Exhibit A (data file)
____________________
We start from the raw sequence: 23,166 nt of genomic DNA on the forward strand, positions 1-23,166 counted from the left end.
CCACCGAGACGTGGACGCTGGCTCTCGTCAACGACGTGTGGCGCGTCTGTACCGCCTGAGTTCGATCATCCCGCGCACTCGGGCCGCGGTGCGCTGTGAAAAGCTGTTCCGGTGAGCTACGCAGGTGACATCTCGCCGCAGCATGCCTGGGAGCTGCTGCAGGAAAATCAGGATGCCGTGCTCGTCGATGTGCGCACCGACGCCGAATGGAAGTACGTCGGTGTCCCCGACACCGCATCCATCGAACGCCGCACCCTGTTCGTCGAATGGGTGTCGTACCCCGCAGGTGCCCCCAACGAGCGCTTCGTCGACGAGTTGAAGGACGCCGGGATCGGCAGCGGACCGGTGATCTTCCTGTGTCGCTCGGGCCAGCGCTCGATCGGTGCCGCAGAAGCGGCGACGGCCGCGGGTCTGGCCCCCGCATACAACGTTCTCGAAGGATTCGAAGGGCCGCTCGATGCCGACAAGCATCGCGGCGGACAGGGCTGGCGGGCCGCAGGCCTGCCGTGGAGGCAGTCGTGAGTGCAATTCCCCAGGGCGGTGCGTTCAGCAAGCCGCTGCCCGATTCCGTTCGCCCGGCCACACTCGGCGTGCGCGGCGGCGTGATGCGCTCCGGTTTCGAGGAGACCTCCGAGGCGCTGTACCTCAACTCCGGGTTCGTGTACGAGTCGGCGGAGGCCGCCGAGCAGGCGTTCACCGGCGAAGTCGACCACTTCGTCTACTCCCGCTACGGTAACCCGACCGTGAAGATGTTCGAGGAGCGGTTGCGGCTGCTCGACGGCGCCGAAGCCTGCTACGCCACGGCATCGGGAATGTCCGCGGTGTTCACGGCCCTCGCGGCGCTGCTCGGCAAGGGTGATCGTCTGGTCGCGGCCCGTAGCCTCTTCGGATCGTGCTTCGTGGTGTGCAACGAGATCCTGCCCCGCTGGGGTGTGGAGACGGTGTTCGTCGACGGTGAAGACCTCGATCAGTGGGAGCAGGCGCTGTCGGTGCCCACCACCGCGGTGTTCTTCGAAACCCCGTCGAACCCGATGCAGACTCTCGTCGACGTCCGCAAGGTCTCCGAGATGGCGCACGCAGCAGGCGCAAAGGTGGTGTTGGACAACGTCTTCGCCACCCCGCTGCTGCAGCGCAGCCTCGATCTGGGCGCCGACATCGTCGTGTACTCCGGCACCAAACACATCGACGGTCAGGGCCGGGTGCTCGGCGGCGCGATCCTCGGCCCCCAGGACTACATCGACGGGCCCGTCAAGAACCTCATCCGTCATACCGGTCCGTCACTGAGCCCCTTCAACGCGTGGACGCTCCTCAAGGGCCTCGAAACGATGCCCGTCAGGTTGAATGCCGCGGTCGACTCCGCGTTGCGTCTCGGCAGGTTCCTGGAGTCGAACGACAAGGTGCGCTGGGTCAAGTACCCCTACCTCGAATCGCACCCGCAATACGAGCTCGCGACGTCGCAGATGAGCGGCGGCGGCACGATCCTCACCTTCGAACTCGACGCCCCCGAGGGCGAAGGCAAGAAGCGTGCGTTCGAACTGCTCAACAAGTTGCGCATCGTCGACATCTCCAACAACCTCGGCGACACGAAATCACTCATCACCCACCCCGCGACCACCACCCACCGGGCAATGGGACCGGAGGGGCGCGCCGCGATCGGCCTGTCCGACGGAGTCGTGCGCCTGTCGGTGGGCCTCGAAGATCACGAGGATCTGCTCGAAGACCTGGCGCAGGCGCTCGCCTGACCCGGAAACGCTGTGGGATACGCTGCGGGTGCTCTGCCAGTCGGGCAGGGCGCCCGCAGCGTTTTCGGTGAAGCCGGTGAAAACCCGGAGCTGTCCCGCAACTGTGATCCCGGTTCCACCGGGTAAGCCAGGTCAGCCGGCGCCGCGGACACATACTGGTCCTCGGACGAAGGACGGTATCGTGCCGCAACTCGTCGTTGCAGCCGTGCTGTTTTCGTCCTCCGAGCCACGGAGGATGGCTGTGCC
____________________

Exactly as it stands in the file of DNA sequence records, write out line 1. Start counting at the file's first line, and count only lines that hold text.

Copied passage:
We start from the raw sequence: 23,166 nt of genomic DNA on the forward strand, positions 1-23,166 counted from the left end.